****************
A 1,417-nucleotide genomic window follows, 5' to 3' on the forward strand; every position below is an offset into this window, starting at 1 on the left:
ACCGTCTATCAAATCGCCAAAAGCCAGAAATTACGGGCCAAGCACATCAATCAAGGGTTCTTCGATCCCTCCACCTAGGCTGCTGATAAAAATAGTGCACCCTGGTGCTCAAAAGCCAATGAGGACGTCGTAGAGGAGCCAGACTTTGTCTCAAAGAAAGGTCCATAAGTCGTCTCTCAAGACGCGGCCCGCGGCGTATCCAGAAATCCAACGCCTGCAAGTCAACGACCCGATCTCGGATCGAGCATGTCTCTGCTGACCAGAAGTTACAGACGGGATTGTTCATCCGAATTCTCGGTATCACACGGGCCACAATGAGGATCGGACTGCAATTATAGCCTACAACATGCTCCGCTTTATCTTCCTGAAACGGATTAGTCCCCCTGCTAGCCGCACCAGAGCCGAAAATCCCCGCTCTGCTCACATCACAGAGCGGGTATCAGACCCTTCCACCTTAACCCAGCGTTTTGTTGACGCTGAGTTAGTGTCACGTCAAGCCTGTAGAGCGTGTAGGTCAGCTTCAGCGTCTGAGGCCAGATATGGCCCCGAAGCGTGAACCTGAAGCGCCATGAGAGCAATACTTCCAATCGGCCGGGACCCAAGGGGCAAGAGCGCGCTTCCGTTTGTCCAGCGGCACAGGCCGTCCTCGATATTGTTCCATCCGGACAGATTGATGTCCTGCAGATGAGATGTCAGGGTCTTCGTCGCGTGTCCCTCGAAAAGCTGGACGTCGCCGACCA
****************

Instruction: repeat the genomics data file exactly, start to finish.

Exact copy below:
A 1,417-nucleotide genomic window follows, 5' to 3' on the forward strand; every position below is an offset into this window, starting at 1 on the left:
ACCGTCTATCAAATCGCCAAAAGCCAGAAATTACGGGCCAAGCACATCAATCAAGGGTTCTTCGATCCCTCCACCTAGGCTGCTGATAAAAATAGTGCACCCTGGTGCTCAAAAGCCAATGAGGACGTCGTAGAGGAGCCAGACTTTGTCTCAAAGAAAGGTCCATAAGTCGTCTCTCAAGACGCGGCCCGCGGCGTATCCAGAAATCCAACGCCTGCAAGTCAACGACCCGATCTCGGATCGAGCATGTCTCTGCTGACCAGAAGTTACAGACGGGATTGTTCATCCGAATTCTCGGTATCACACGGGCCACAATGAGGATCGGACTGCAATTATAGCCTACAACATGCTCCGCTTTATCTTCCTGAAACGGATTAGTCCCCCTGCTAGCCGCACCAGAGCCGAAAATCCCCGCTCTGCTCACATCACAGAGCGGGTATCAGACCCTTCCACCTTAACCCAGCGTTTTGTTGACGCTGAGTTAGTGTCACGTCAAGCCTGTAGAGCGTGTAGGTCAGCTTCAGCGTCTGAGGCCAGATATGGCCCCGAAGCGTGAACCTGAAGCGCCATGAGAGCAATACTTCCAATCGGCCGGGACCCAAGGGGCAAGAGCGCGCTTCCGTTTGTCCAGCGGCACAGGCCGTCCTCGATATTGTTCCATCCGGACAGATTGATGTCCTGCAGATGAGATGTCAGGGTCTTCGTCGCGTGTCCCTCGAAAAGCTGGACGTCGCCGACCA